The survey included demographic items and the IS Success Model scale. The demographic items included age, education, RN years, and RN level. The levels of registered nurse ranging from 0 to 4th level were assessed by performance appraisal in accordance with procedures agreed to by the Taiwan Nursing Association and the employer. The items of the constructs adapted from DeLone & McLean model consisted of seven dimensions, 43 items, graded by a five-point Likert scale that ranged from strongly agree (5) to strongly disagree (1). The validity and reliability of the tool were validated in previous research. The Cronbach’s alpha was reported to be 0.78 - 0.83 (Ahmadian, et al., 2017).
The researchers introduced the study to each of the eight nursing units, including the purpose of the study, the method, the time required to complete the questionnaire, and how the data would be used after they were collected. A questionnaire survey was conducted at two hospitals in Taiwan that implement the same nursing information systems and devices. The participants filled out the questionnaire and returned it within five days.
The study was conducted after the Institutional Review Board approval (reference number CGH- 98-0415B). Written informed consent forms were obtained from all participants. Participants were given instructions about the study purpose and the questionnaires. They were informed that participation in this study was voluntary, and that they could refuse or withdraw from the study at any point without giving any reason. Moreover, the participants were reassured that their responses would be kept confidential and their identities would not be revealed on research reports and publications of the study.
The researchers used the IBM SPSS software to analyze the statistical results. Multiple regression analysis was used to examine model fit for each construct and its subconstructs (to assess the measurement model).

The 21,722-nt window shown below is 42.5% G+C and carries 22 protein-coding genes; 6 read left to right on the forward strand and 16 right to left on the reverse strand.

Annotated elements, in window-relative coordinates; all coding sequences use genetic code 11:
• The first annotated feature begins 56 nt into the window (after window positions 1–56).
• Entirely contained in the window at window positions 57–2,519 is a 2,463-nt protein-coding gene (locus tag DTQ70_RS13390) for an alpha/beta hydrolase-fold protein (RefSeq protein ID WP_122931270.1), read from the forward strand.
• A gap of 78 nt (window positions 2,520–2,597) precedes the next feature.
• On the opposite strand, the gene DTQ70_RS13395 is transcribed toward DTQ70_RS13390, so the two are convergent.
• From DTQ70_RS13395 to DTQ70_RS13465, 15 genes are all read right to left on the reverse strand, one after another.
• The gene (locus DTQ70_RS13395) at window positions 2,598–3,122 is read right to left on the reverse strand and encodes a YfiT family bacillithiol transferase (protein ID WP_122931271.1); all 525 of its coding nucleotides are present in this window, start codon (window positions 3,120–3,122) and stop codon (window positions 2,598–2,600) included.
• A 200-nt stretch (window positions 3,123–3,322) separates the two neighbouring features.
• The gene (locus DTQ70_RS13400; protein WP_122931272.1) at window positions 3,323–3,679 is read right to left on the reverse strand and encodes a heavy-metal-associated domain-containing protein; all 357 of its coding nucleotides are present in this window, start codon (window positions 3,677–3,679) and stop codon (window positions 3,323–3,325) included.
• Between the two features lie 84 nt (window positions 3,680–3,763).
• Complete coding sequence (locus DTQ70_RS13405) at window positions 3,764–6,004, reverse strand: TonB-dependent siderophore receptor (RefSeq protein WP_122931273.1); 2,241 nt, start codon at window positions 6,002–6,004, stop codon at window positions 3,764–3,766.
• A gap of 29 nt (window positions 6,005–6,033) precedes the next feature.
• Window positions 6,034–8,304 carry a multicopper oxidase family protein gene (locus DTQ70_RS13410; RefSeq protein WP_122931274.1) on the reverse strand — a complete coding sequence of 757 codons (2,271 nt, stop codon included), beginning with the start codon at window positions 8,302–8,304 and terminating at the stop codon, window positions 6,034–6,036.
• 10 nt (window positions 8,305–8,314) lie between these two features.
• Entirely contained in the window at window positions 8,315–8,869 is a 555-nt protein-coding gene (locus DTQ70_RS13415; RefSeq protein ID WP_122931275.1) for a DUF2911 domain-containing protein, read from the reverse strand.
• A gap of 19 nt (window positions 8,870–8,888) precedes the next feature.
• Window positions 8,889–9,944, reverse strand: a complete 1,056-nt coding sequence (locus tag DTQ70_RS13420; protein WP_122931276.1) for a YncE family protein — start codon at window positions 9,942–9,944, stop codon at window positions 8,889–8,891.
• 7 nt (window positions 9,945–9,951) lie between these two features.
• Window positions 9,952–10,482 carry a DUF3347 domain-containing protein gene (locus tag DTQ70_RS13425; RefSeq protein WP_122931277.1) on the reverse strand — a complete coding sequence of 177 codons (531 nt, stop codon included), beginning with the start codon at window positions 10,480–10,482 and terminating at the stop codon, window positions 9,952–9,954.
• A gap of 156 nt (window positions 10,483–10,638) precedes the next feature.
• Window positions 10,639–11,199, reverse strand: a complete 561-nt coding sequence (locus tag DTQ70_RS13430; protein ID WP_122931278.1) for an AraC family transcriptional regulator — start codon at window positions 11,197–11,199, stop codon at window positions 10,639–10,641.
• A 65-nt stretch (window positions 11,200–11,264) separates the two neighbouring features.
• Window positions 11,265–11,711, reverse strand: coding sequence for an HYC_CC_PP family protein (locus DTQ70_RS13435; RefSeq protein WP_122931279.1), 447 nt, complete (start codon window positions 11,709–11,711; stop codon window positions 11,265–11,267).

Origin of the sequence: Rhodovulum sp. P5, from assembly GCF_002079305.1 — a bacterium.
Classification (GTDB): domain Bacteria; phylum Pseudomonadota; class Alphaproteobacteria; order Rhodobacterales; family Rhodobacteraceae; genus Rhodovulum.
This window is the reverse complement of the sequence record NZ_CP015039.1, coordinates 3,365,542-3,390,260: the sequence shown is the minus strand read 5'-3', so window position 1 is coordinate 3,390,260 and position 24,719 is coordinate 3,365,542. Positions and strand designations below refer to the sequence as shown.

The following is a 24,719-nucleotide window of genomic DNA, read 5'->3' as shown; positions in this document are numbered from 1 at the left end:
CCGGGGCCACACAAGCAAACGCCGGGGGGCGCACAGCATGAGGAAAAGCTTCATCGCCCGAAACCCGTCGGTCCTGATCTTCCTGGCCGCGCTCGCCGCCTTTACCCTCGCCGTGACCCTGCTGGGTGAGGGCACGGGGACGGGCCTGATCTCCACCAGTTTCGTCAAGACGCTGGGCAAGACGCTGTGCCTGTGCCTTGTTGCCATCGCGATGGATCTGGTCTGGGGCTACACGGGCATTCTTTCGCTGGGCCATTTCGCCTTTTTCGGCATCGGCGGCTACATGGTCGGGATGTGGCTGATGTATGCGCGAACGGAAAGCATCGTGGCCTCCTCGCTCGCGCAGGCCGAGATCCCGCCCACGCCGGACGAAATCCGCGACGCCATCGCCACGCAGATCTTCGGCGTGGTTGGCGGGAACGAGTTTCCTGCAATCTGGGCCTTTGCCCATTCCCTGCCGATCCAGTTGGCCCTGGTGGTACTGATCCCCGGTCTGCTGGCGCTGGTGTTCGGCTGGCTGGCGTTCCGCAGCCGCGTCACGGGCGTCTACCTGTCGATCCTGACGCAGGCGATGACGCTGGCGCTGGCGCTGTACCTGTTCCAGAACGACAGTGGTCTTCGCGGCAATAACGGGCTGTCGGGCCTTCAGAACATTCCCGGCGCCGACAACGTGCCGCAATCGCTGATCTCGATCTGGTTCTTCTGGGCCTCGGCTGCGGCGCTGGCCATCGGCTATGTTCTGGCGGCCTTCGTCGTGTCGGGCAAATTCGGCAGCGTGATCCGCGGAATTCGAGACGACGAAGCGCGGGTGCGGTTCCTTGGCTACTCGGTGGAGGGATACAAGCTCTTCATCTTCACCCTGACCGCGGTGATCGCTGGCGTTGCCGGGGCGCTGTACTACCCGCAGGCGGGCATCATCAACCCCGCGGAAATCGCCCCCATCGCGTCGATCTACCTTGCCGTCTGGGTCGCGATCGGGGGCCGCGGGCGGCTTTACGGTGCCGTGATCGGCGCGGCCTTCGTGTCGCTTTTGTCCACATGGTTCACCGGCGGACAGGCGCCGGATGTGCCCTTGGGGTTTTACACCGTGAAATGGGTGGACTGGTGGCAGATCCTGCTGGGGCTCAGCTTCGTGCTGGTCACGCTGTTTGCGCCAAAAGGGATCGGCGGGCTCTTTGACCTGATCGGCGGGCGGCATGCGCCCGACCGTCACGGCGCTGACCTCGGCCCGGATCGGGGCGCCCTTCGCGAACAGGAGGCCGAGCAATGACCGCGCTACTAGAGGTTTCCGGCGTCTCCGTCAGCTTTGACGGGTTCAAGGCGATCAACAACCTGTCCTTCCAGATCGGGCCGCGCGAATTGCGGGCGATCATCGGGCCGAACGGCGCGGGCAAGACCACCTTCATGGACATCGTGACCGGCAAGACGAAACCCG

The 225 nurses who fulfilled the inclusion criteria comprised the sample of the study, of which 216 completed the survey, 39 were excluded due to discontinued use of the MNIS, yielding a final response rate of 78.67% (N = 177). Table 1 details the demographic information of the respondents. The participants were all female, 83 (46.9%) of them were 26-30 years old, the average age was 28.57 (SD = 4.67) years, 96 (54.2%) had nursing experience for less than five years. Most of the participants had an associate (86, 48.6%) or bachelor’s degree (87, 49.2%), 78 (44.1%) were at the N2 level, meaning a registered nurse who has demonstrated competence in basic nursing practice and worked at least 2 years.
Table 1: Participant Demographics
Cronbach’s alpha for total scores was 0.889, and for constructs of MNIS success, the model ranged from 0.872 to 0.966 (Table 2). The descriptive statistics for these constructs indicated that most rated above the median score, managers’ support (mean = 28.76, SD = 5.24), system quality (mean = 21.09, SD = 5.20), information quality (mean = 13.61, SD = 2.96), service quality (mean = 9.18, SD = 2.7=56), intention to use (mean = 13.98, SD = 3.18), and user satisfaction (mean = 26.03, SD = 6.09).
Table 2: Cronbach’s alpha for total scores
Weak to strong correlations were found in the measures of the MNIS success (Table 3). There were positive correlations of quality-related constructs (system, r =.596, p < .01; information, r =.535, p < .01; service, r =.542, p < .01), and managers’ support (r =.712, p < .01) with intention to use. The quality related constructs also have positive correlations (system, r =.694, p < .01; information, r =.529, p < .01; service, r =.574, p < .01), and managers’ support (r =.588, p < .01) with user satisfaction. The correlation between system use and other constructs of MNIS were also weak to moderate.
Table 3: Correlations for all variables
Table 4 demonstrates the association of demographic and work characteristics with the constructs of the MNIS success model. As nurses’ experience were over 10 years, they were significantly more satisfied with the MINIS (F =4.988, P <.01). There were significant differences in “user satisfaction” and “intention to use” among four groups of RN level 0~4.
Table 4: Nursing characteristics and constructs of the MNIS success model
Multiple regression models were built to identify variables independently related to user satisfaction, intention to use and system Use (Table 5). First, the model of predicting for user satisfaction, managers’ support (β = .223, P < 0.001), system quality (β = 382, P < 0.001) and service quality (β = .161, P < 0.05) had a stronger impact on user emotion.
Table 5: Multiple regression results for each variable
The explained variance of user satisfaction model by each predictor is 56.5%. Second, the model of intention to use, managers’ support (β = .245, P < 0.001), years of RN experience (β = .093, P < 0.05), user satisfaction (β = .628, P < 0.001) was analyzed. The explained variance of intention to use model by each predictor is 63.1%. Third, the model of system use, user satisfaction was significant (β = .493, P < 0.001) and contributed to 24.3% of the total variance. The parameters of the MNIS success model were illustrated in Figure 2.